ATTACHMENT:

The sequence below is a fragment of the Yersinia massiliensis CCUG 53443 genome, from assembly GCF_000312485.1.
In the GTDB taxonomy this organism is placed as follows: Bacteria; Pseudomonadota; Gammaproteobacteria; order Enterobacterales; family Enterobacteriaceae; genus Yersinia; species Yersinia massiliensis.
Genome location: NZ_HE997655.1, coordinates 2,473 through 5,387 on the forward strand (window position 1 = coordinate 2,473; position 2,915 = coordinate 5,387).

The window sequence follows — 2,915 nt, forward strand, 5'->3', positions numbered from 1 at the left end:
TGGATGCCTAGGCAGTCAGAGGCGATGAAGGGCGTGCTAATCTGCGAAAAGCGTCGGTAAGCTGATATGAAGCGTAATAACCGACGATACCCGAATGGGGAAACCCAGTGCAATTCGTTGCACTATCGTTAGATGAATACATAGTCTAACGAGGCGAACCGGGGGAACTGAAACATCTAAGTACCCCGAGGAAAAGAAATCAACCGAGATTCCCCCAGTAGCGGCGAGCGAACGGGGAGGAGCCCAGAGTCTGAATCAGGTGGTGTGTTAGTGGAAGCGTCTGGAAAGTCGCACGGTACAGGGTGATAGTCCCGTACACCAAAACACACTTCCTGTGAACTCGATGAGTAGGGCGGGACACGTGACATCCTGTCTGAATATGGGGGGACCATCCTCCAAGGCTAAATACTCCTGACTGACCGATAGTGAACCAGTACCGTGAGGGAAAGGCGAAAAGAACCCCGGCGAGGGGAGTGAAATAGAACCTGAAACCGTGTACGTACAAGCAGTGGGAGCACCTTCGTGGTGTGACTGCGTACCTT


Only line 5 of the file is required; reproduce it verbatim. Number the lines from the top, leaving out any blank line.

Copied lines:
TGGATGCCTAGGCAGTCAGAGGCGATGAAGGGCGTGCTAATCTGCGAAAAGCGTCGGTAAGCTGATATGAAGCGTAATAACCGACGATACCCGAATGGGGAAACCCAGTGCAATTCGTTGCACTATCGTTAGATGAATACATAGTCTAACGAGGCGAACCGGGGGAACTGAAACATCTAAGTACCCCGAGGAAAAGAAATCAACCGAGATTCCCCCAGTAGCGGCGAGCGAACGGGGAGGAGCCCAGAGTCTGAATCAGGTGGTGTGTTAGTGGAAGCGTCTGGAAAGTCGCACGGTACAGGGTGATAGTCCCGTACACCAAAACACACTTCCTGTGAACTCGATGAGTAGGGCGGGACACGTGACATCCTGTCTGAATATGGGGGGACCATCCTCCAAGGCTAAATACTCCTGACTGACCGATAGTGAACCAGTACCGTGAGGGAAAGGCGAAAAGAACCCCGGCGAGGGGAGTGAAATAGAACCTGAAACCGTGTACGTACAAGCAGTGGGAGCACCTTCGTGGTGTGACTGCGTACCTT